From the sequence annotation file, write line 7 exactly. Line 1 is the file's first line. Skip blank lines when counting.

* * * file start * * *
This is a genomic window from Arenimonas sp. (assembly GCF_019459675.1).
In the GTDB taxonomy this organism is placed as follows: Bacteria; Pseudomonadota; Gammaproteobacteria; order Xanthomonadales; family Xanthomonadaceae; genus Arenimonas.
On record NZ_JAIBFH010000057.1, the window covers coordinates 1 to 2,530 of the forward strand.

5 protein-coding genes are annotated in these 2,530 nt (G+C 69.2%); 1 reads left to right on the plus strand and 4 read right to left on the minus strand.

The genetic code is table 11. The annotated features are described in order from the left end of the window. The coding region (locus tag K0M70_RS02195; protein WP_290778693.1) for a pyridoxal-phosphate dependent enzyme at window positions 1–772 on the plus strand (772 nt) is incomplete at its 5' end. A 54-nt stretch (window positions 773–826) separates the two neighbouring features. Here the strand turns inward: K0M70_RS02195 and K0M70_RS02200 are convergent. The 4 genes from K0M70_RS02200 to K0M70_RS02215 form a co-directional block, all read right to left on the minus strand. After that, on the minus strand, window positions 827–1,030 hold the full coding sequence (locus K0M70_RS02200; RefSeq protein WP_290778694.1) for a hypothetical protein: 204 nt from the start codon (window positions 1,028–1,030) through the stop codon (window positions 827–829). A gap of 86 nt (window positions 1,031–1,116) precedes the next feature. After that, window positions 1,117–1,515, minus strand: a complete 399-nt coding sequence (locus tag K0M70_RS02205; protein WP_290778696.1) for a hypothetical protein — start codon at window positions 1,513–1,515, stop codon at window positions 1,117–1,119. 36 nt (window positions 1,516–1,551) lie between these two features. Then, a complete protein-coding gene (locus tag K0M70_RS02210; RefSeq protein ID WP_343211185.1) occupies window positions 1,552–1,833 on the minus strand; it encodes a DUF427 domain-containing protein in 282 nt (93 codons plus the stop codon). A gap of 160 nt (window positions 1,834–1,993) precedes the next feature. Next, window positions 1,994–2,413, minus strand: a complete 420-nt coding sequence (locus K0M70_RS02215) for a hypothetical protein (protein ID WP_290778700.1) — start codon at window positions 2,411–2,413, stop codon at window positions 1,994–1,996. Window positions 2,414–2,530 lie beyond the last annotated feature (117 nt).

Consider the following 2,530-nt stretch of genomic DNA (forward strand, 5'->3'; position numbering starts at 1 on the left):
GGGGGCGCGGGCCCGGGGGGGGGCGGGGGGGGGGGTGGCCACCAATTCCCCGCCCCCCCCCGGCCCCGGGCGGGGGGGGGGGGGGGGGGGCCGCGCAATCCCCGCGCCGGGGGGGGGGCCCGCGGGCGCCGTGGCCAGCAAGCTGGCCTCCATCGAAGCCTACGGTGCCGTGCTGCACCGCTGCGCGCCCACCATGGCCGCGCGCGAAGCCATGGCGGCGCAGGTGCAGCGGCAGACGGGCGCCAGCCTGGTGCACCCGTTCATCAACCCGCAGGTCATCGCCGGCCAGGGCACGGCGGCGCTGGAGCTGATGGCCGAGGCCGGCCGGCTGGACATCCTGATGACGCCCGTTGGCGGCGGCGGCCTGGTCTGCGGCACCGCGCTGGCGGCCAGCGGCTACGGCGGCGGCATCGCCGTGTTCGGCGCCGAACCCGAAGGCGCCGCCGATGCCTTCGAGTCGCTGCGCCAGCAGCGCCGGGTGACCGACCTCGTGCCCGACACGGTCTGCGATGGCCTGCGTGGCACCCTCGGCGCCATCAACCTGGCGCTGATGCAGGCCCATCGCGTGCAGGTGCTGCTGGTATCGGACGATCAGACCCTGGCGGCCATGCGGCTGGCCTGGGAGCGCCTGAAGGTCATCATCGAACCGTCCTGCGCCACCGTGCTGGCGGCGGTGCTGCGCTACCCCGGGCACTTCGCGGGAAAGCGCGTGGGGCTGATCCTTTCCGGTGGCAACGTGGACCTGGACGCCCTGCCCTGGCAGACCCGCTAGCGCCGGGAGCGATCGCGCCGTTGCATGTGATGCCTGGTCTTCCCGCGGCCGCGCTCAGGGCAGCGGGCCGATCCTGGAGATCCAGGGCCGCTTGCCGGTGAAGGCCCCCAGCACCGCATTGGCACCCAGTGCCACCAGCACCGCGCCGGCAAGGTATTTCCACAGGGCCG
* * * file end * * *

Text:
GGGGGCGCGGGCCCGGGGGGGGGCGGGGGGGGGGGTGGCCACCAATTCCCCGCCCCCCCCCGGCCCCGGGCGGGGGGGGGGGGGGGGGGGCCGCGCAATCCCCGCGCCGGGGGGGGGGCCCGCGGGCGCCGTGGCCAGCAAGCTGGCCTCCATCGAAGCCTACGGTGCCGTGCTGCACCGCTGCGCGCCCACCATGGCCGCGCGCGAAGCCATGGCGGCGCAGGTGCAGCGGCAGACGGGCGCCAGCCTGGTGCACCCGTTCATCAACCCGCAGGTCATCGCCGGCCAGGGCACGGCGGCGCTGGAGCTGATGGCCGAGGCCGGCCGGCTGGACATCCTGATGACGCCCGTTGGCGGCGGCGGCCTGGTCTGCGGCACCGCGCTGGCGGCCAGCGGCTACGGCGGCGGCATCGCCGTGTTCGGCGCCGAACCCGAAGGCGCCGCCGATGCCTTCGAGTCGCTGCGCCAGCAGCGCCGGGTGACCGACCTCGTGCCCGACACGGTCTGCGATGGCCTGCGTGGCACCCTCGGCGCCATCAACCTGGCGCTGATGCAGGCCCATCGCGTGCAGGTGCTGCTGGTATCGGACGATCAGACCCTGGCGGCCATGCGGCTGGCCTGGGAGCGCCTGAAGGTCATCATCGAACCGTCCTGCGCCACCGTGCTGGCGGCGGTGCTGCGCTACCCCGGGCACTTCGCGGGAAAGCGCGTGGGGCTGATCCTTTCCGGTGGCAACGTGGACCTGGACGCCCTGCCCTGGCAGACCCGCTAGCGCCGGGAGCGATCGCGCCGTTGCATGTGATGCCTGGTCTTCCCGCGGCCGCGCTCAGGGCAGCGGGCCGATCCTGGAGATCCAGGGCCGCTTGCCGGTGAAGGCCCCCAGCACCGCATTGGCACCCAGTGCCACCAGCACCGCGCCGGCAAGGTATTTCCACAGGGCCG